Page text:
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The Boston Globe reports that Whole Foods has opened its first Wellness Club at its store in Dedham, Massachusetts, noting that it is “a concept that combines health with commerce.

Heather Hardy, who is overseeing the effort for Whole Foods, says that it is all about “empowering people to make healthier choices.”

The Globe writes, “Access to that empowerment comes at a price: It costs $199 to become a member of the Wellness Club, and monthly dues are $45.

“As at a gym, club members check in at a front desk, but in this case it’s steps from the salad bar, near the fish. Inside the glassed-in, 950-square-foot space - with sage-colored walls and fresh-cut flowers - they can access a reference library, undergo a lifestyle evaluation, or take a cooking class.

“Part of the concept is to learn how to prepare a dish - such as mango quinoa porridge - from a chef in a sleek kitchen, and then head out into the store to find, and buy, the ingredients ... Help from visiting nutritionists, lectures on how to handle late-night cravings, and even day trips to leaf peep are part of the club’s offerings. A personal coach can create an eating plan and club members can sign up for one-on-one cooking session with chef Ryan Parker at an additional cost.”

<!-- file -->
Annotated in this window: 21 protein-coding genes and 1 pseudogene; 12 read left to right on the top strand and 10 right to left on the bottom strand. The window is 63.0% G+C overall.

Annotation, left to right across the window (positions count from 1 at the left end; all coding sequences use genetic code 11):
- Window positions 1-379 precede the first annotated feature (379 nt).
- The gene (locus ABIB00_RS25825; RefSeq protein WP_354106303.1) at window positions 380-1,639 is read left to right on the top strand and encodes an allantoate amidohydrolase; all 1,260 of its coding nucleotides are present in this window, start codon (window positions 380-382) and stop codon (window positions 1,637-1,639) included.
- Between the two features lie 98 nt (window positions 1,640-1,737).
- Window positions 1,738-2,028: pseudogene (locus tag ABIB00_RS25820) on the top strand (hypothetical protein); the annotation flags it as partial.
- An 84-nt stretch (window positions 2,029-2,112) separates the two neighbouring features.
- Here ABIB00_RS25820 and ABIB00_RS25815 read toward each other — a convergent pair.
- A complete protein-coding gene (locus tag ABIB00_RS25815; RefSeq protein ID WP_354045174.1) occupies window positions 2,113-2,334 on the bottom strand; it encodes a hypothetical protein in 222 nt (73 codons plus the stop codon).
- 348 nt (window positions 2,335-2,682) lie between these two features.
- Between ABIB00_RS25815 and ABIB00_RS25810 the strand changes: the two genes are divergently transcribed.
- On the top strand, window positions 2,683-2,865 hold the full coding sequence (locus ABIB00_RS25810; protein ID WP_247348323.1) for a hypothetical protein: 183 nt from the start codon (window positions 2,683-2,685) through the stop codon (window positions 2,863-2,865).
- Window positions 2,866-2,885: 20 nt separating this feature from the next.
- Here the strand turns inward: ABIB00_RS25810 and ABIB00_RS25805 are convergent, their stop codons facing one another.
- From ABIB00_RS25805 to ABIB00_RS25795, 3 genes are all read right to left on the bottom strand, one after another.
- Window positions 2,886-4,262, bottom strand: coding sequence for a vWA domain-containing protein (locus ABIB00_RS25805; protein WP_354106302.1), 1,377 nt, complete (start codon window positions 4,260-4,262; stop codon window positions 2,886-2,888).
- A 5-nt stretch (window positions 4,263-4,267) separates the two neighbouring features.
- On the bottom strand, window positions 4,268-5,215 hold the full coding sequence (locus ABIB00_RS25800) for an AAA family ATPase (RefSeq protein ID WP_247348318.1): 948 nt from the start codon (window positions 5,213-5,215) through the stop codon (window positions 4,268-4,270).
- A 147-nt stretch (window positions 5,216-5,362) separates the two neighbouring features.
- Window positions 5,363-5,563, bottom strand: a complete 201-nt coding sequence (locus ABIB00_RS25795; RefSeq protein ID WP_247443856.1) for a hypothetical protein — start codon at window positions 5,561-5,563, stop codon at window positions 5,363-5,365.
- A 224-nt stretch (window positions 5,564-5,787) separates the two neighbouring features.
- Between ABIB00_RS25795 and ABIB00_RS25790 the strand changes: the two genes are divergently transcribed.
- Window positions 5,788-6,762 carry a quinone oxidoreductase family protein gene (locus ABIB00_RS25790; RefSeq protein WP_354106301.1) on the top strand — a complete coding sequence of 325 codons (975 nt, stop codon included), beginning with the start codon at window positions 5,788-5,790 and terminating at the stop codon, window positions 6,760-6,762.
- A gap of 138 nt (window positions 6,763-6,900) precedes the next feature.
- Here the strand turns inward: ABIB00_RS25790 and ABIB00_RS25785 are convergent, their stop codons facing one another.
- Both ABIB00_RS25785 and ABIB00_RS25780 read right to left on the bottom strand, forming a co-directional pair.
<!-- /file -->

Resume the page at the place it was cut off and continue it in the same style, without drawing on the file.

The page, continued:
The story notes that “a thousand products that meet the club’s code of health - whole foods, plants, nutrient-dense foods, and healthy fats -have been tagged with the Wellness Club seal of approval. Club members receive a 10 percent discount on those items, from produce to the bulk aisle.”
KC's View:
I do love the audacity of this program, launching at the same time as the economy once again appears to be reeling. But perhaps Whole Foods has it right - offering this option at the same time as it seems to have more products on sale in its aisles. Perhaps it makes sense to cover both ends of your customer base. No reason that the existence of the Wellness Club should annoy people who aren;t writing checks to belong.

I also love the notion of education - it is something that more retailers ought to do, even if not quite on the scale of what Whole Foods is doing.

BTW...I was fascinated by the report in USA Today this weekend about how Ford is telling buyers of its new 2012 Mustang Boss 302 that they can get free driving lessons from Team Mustang and Ford Racing at the Ford Racing High Performance Driving School at Miller Motorsports Park in Utah. Of course, the car goes for more than $43,000 ... so you have to have more than a few bucks to qualify. But I endorse the idea that when people buy a product, companies ought to take the initiative in teaching them how to use it most effectively.